there's nothing wrong with our system." But he admits there were some
anxious moments. And exactly what are the odds of hitting the Pick 4?
- "Well, it's 10,000 to 1," he said. And the
odds of us crashing our computers, picking the Virginia lottery numbers
by mistake and having those numbers be the same numbers you would draw
the next day?
- "A gazillion to one." _____
- Lou Brancaccio is The Columbian's managing editor. He
can be reached at 360-759-8024, or by email at firstname.lastname@example.org.
- From Sam Smith 7-4-00
- Widely reported this morning: a Washington (state) newspaper
The Columbian printed the winning Pick4 numbers for the Oregon State Lottery
several hours before the numbers were actually drawn. This apparently occurred
yesterday (July 3).
- A subscriber reportedly noticed the time discrepancy,
and contacted the Lottery. They investigated and suppossedly found that
a harmless coincidence was the source of the "pre-printing" of
the winning numbers.
- Appearing at about 7:30 AM ET on the NBC program TODAY,
the Managing Editor of The Columbian explained that as the deadline for
the paper approached, a staff Editor went to "the wire" to obtain
the winning numbers. However, "their (The Columbian's) computer crashed"
at just that moment, and in trying to recover the information, the staff
Editor accidentally accessed and printed the winning numbers for the Virginia
State Lottery, believing they were the Oregon State Lottery numbers.
- And, by a coincidence described as "one in a ga-zillion"
by the Oregon State Lottery officials, the winning numbers for Oregon and
Virginia just happened to be the same that day--(6855, if I remember correctly).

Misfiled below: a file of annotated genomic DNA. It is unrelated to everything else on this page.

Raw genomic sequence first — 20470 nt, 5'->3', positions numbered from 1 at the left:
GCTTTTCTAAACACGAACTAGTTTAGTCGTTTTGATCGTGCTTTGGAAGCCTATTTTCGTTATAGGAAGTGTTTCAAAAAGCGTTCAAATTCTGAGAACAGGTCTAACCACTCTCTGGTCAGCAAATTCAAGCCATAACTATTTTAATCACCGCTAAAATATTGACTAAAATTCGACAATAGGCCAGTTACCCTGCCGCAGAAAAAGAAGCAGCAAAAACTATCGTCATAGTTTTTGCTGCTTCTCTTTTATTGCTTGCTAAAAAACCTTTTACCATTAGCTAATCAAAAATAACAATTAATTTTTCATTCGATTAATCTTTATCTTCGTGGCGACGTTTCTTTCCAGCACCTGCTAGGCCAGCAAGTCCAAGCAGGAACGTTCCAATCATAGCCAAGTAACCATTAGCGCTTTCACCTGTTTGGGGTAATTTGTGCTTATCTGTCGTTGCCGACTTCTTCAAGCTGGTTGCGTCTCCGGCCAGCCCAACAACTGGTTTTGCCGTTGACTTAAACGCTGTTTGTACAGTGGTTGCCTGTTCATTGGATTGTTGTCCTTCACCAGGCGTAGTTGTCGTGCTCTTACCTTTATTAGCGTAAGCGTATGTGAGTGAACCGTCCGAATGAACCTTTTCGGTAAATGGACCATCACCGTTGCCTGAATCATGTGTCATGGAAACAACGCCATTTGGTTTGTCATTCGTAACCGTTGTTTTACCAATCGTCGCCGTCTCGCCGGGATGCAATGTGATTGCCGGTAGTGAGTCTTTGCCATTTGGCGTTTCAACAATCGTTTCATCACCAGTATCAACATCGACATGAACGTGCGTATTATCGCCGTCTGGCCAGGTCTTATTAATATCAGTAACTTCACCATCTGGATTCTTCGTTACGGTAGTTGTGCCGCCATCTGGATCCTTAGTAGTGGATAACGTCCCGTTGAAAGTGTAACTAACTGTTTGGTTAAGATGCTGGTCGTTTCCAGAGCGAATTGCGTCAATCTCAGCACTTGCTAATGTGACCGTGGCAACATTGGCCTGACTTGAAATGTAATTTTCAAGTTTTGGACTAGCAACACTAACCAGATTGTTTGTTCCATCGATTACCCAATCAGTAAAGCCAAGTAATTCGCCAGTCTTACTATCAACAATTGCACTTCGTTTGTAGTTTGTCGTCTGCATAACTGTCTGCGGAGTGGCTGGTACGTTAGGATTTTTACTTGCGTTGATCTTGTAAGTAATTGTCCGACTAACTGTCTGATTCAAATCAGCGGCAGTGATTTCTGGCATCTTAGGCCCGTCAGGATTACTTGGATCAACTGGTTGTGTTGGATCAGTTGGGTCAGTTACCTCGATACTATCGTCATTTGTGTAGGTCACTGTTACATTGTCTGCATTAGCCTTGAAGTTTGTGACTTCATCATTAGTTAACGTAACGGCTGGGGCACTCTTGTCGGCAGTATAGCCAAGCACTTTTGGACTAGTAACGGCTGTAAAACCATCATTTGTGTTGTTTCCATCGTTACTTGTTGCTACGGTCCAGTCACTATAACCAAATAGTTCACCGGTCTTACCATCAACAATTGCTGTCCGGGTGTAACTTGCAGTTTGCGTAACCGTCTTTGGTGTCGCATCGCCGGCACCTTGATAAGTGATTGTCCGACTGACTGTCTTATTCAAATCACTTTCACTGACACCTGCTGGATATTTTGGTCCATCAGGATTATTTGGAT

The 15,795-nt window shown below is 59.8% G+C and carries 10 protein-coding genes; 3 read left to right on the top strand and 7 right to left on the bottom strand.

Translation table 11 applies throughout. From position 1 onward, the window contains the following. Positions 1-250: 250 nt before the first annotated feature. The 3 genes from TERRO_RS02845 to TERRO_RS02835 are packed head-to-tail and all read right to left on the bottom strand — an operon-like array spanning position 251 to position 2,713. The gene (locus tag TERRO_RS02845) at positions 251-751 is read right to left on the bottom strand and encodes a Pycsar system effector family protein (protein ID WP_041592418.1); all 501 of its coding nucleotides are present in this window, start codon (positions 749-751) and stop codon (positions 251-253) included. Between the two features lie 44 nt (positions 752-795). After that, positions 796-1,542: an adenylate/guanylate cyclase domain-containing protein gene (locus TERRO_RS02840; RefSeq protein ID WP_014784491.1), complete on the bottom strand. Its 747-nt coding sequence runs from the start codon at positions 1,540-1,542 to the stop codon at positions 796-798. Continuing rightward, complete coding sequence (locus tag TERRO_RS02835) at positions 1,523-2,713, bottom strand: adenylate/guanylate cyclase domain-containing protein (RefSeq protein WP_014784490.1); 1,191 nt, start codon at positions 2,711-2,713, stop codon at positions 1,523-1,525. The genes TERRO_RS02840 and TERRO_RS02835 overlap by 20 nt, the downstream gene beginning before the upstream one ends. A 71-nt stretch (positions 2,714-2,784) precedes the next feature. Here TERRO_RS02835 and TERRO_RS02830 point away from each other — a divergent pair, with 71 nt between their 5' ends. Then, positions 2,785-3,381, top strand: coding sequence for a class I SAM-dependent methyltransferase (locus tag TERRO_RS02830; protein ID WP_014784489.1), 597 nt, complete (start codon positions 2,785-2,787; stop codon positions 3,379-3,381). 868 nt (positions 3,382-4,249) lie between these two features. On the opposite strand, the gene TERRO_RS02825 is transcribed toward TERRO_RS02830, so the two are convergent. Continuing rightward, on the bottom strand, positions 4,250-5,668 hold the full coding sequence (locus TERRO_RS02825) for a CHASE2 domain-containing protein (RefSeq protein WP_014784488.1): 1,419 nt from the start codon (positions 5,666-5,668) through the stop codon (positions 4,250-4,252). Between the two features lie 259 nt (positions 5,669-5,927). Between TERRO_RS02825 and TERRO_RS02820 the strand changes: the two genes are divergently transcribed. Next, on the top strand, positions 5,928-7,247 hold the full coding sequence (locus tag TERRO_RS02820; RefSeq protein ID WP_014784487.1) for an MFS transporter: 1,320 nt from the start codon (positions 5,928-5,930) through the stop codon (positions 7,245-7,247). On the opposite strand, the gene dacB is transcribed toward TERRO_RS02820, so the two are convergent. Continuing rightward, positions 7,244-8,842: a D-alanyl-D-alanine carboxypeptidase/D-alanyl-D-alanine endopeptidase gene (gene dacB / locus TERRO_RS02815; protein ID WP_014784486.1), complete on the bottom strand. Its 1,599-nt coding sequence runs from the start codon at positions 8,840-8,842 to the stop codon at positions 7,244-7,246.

- End of story--or so they would have you believe.
- I don't think so.
- This "explaination" just can't be right--even
if the numbers for Oregon and Virginia /were/ coincidentally the same on
- The heart of the matter is that the deadline for The
Columbian was obviously several hours before the drawing of the Oregon
Lottery, because the paper was on the streets with the "winning numbers"
in print several hours before the drawing.
- So how does a newspaper routinely access the correct
numbers "on the wire" several hours before they are physically
- It doesn't--unless the numbers have already been picked
several hours before the official drawing time. Which means that the winning
numbers are known to at least some persons in advance, and that is the
very essence of a fradulent lottery.
- So--if the Pick4 is fradulently drawn, what about all
the other Lottery drawings?
- Interestingly, the managing Editor commented during his
appearance that upon being contacted by the observant subscriber, the Oregon
State Lottery immediately went to "DefCon 4", and checked all
their firewalls and security systems to make sure that "this [in context
meaning an unautorized advance access of the winning numbers] couldn't
- Just the phrasing of that statement alone seems to imply
that an "authorized advance access" of the winning number CAN
- Sam Smith